The 2016 Paul Wiseman Conservation Education grant was divided evenly between two very deserving organizations – Sound Salmon Solutions and Pacific Shellfish Institute. The projects designed by both organizations are an inspiration for all of us dedicated to conservation education in the Salish Sea region.
Sound Salmon Solutions has put together a multi-partner collaboration between their organization, the Everett School District, Forterra and the Green Everett Partnership (GEP). The project will support the existing community forest restoration efforts being implemented in the City of Everett through the GEP by providing Everett high school students with a hands-on restoration design and planning educational experience. Students will complete a year-long project through multiple sessions led by Sound Salmon Solutions in the classroom and on site at an active habitat restoration project. As students work to solve real-world restoration design problems, they will gain valuable experience and skills that will benefit them in future career opportunities.
The Pacific Shellfish Institute is expanding a very successful Garden of the Salish Sea Curriculum, first implemented in Whatcom County, to Thurston County. The Thurston County program will target students in the county’s school districts as well as local youth organizations such as the Boys and Girls Club. The curriculum is a place-based environmental literacy and community stewardship program focused on shellfish, pollution prevention, and ocean acidification in Puget Sound. The whole idea is to provide education that will support improved water quality in Puget Sound and the Salish Sea.
The Institute will also be organizing and Environmental Education Curriculum Fair in partnership with Thurston ECO Network. The fair will provide teachers and other educators an opportunity to learn more about the diverse array of environmental education offerings in south Puget Sound, meet presenters, ask question, and discover programs that would benefit their students.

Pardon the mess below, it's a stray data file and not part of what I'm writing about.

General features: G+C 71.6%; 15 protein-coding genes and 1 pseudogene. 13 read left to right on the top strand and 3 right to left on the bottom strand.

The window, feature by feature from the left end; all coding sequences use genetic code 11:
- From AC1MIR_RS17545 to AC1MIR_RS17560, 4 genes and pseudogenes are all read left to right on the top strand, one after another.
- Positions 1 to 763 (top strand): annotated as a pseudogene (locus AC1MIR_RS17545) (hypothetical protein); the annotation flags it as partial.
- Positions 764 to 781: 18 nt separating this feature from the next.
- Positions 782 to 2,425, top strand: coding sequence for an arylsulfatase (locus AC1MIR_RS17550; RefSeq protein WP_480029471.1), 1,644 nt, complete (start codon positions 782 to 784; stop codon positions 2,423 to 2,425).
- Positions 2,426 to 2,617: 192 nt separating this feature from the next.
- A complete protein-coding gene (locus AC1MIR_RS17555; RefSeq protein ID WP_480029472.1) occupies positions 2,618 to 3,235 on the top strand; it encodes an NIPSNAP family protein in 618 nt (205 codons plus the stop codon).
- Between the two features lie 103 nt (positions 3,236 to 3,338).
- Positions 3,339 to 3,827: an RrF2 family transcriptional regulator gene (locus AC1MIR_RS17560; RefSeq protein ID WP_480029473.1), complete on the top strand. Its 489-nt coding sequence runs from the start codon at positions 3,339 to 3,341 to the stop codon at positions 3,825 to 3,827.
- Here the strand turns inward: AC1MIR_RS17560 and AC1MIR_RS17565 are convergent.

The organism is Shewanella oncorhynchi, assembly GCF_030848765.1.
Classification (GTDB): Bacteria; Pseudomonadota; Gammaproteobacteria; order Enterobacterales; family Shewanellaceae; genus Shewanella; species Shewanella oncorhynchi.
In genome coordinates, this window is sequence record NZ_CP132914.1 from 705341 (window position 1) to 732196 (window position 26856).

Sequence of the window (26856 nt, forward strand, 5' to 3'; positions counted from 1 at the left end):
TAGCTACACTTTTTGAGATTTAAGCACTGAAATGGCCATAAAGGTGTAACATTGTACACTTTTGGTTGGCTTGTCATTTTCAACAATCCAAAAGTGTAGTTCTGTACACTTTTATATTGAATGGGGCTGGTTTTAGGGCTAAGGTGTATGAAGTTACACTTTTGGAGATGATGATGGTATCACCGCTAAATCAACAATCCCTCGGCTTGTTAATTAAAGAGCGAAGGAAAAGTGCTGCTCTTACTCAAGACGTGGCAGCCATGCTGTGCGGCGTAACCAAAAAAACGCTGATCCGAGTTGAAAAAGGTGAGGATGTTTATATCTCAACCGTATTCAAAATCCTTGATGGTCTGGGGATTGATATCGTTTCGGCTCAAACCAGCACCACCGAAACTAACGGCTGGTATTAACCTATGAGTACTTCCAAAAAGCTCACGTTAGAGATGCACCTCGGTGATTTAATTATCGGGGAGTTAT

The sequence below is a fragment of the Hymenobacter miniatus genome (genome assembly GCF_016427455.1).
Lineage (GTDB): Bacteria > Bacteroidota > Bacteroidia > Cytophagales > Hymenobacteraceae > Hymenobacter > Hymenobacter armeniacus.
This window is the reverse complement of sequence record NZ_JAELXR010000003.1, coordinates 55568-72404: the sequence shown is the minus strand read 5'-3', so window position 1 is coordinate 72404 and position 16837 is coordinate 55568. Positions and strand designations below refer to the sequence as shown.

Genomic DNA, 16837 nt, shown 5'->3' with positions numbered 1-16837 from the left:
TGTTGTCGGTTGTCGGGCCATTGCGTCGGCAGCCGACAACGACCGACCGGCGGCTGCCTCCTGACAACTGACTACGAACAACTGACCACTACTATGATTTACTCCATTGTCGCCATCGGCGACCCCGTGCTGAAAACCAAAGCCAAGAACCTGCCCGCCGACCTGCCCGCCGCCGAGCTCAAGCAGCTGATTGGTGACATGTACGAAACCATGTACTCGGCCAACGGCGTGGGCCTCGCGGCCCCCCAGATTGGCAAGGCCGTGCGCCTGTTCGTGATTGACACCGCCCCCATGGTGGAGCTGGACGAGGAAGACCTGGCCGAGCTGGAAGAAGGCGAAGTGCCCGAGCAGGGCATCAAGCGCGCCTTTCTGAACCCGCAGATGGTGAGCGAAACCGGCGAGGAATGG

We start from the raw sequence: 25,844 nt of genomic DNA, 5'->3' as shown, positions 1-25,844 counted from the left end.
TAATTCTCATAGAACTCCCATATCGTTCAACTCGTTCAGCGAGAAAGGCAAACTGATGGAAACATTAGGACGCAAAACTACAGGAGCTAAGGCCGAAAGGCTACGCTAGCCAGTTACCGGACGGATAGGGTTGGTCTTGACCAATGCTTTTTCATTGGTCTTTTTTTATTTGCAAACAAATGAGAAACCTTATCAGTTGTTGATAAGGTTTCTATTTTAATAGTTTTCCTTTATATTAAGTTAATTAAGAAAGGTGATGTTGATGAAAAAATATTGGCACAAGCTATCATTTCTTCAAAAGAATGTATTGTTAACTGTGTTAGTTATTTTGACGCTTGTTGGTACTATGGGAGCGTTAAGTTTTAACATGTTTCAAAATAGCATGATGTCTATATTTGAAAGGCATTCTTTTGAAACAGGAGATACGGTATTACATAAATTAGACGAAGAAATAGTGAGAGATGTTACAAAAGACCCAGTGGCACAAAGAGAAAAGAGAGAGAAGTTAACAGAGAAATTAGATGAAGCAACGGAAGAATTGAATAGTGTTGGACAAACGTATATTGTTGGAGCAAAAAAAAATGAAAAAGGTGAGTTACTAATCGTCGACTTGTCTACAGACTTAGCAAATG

Congratulations to both organizations.
The Mountaineers Foundation is pleased to introduce Lorisa Watkins, our new Program Services Coordinator.
We are growing and working on amazing plans for the Rhododendron Preserve, conservation education, and offering conservation education grants to other local organization with ties to the Salish Sea. We are excited about our future, and Lorisa’s role in helping us develop and deploy new programs and events.
A native Washingtonian, Lorisa is proud to call the Kitsap Peninsula her home. She feels fortunate to live 5 minutes away from the Rhododendron Preserve, and is very excited to be working in her “neck of the woods”.
Lorisa holds a B.A. in Environmental Planning and Policy with a minor in Environmental Science from Western Washington University, and has over 16 years of experience as a water quality professional. She has worked for the Department of Ecology’s Manchester Environmental Laboratory, Kitsap County Public Works Wastewater Department, and served West Sound Utility District (WSUD) as a laboratory analyst and non-formal public educator.
She has developed education outreach programs for the public, and volunteers for the South Kitsap Schools District as an advisor for Career and Technical Education and for the STEM Program.
Lorisa brings with her a spirit of service and a joy for helping students and community members understand environmental preservation.